Room for Improvement

It’s never been so cool to make your home energy efficient

Growing awareness around climate change is reflected and supported by individuals and families investing in their living spaces. Whether they seek to lower their monthly bills, decrease their carbon footprint or both, houses that are energy efficient are becoming the new standard. Thanks to innovative architects and contractors, along with the global focus on research and innovation in the field, many of the design features employed in new constructions to reflect a holistic mentality can be used to augment existing homes, too.

From the macro to the micro, solutions for achieving energy efficiency come with different price tags and varying return on investments. Homeowners looking to upgrade should consider both what upgrades will save them the most on their energy bill, and also what upgrades will add the most value to the home as they look into the future.

1 – Cool roofs

The standard dark-colored roofs that characterize most contemporary construction attract and store heat, transferring it to the rooms below. Applying a reflective coating to an existing roof is a less-costly solution than a full roof replacement.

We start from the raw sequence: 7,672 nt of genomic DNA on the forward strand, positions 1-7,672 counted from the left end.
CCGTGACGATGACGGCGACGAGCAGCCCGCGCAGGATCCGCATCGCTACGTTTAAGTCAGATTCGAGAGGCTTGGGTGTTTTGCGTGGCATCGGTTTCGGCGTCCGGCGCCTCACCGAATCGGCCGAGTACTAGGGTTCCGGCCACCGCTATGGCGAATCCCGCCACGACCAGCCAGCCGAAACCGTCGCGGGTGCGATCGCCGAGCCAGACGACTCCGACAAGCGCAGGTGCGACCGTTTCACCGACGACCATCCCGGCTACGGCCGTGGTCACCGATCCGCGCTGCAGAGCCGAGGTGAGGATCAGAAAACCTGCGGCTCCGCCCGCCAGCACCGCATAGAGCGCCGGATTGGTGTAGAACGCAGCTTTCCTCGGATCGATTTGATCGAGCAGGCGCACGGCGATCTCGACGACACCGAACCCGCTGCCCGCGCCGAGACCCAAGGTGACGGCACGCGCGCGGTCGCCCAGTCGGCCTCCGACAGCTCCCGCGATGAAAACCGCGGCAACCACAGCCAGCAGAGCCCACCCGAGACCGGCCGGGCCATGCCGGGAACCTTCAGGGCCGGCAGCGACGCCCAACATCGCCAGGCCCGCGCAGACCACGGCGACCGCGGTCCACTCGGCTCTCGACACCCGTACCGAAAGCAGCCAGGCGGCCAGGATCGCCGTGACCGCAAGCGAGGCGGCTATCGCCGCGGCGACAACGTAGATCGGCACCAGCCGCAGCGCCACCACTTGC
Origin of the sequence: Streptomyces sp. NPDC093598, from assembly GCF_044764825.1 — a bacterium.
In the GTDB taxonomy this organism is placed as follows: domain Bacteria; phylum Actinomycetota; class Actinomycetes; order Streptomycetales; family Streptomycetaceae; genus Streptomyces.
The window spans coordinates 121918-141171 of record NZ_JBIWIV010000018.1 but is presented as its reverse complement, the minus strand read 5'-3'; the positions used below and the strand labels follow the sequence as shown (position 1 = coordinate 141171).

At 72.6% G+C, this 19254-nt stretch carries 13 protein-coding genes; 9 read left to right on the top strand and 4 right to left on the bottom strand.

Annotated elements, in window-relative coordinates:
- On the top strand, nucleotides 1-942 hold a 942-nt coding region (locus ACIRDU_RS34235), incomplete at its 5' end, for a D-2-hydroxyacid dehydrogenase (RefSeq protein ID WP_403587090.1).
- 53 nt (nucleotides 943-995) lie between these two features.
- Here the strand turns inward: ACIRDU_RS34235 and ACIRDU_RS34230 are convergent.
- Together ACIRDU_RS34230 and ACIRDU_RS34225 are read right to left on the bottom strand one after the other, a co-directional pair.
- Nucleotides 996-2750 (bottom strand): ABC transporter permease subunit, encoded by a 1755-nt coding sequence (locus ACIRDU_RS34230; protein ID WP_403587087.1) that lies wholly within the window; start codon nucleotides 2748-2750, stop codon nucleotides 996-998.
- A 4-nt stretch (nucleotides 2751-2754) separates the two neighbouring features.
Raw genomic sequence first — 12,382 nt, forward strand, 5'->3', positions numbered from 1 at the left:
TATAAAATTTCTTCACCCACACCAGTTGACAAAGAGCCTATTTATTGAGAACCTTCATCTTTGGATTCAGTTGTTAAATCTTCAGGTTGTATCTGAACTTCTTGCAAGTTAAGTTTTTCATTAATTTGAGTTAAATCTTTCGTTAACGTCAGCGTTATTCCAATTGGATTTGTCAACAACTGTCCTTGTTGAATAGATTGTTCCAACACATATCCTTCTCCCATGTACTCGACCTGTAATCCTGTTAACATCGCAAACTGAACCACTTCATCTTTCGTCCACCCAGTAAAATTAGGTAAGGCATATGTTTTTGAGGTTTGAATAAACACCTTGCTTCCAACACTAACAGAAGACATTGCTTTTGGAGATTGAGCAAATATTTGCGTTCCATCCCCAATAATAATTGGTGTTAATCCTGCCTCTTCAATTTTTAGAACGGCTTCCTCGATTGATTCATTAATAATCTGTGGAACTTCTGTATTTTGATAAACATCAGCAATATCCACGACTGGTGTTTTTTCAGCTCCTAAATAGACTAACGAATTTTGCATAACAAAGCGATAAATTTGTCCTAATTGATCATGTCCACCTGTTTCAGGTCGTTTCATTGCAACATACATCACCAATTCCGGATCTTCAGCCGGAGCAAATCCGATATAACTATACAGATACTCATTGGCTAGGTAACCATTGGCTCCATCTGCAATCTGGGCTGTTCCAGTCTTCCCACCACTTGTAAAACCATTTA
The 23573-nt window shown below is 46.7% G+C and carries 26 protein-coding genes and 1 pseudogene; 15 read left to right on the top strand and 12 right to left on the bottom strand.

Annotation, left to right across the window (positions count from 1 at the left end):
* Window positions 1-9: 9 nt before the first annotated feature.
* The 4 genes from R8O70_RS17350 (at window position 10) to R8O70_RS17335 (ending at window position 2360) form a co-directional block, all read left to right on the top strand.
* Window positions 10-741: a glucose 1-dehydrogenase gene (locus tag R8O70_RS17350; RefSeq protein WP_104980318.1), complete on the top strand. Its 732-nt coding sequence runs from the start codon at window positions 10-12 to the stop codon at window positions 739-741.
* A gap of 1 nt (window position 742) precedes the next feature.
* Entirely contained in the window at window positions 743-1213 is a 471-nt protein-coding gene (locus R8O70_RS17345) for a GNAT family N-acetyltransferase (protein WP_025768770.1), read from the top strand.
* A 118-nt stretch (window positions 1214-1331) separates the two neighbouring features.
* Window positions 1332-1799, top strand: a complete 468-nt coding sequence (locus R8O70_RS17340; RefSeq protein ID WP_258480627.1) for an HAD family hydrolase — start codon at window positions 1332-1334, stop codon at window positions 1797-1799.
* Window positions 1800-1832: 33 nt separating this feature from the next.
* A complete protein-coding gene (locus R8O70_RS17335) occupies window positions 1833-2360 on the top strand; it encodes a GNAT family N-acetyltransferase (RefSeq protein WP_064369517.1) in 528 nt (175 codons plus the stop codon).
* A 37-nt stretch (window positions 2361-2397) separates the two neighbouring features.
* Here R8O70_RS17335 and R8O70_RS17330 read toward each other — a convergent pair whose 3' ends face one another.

Solar panels channel the high levels of sun exposure and turn it into useable energy. Companies like Entergy New Orleans offer resources to homeowners and business owners to keep them informed about the costs, incentives and investment return of solar panels, and they also handle installation for qualified applicants. Resources like these are a great way to navigate the complexities and find the right solution for your location and budget.

2 – Keep the outside air out and the inside air in

Adding or updating insulation will drastically improve the unnecessary fluctuations in temperature that inflate energy bills. For floor upgrades, pay attention to the R-value of materials. R-values, in building and construction, are a standard measure of how well an exposed area resists the conductive flow of heat. The greater the R-value, the better the insulation properties.

A quick fix is to add weather stripping or caulking to existing windows and doors that have been identified as leaky. Using blinds to regulate sun exposure to various rooms is another small tweak that can have a noticeable impact.

Invest in double-paned windows. At the highest end, new windows that have the same appearance as ordinary windows will both add equity to the house and decrease energy use. The initial cost is high; however, this upgrade will drastically increase the home value and can reduce energy costs.

3 – Smart technology

A programmable thermostat automatically keeps the ambient temperature optimal for minimum cost by using it to set the house to a lower temperature when no one is home or while the household is asleep.

Low-flow water technology in bathrooms and kitchens is an excellent investment to save water. Tankless water heaters produce water on demand rather than keeping it hot around the clock, docking a significant chunk off of the energy bill.

Changing light bulbs to LED both inside and out, and using home automation technology to set light timers can help you to avoid higher bills from the common error of forgetting to turn off lights on the way out.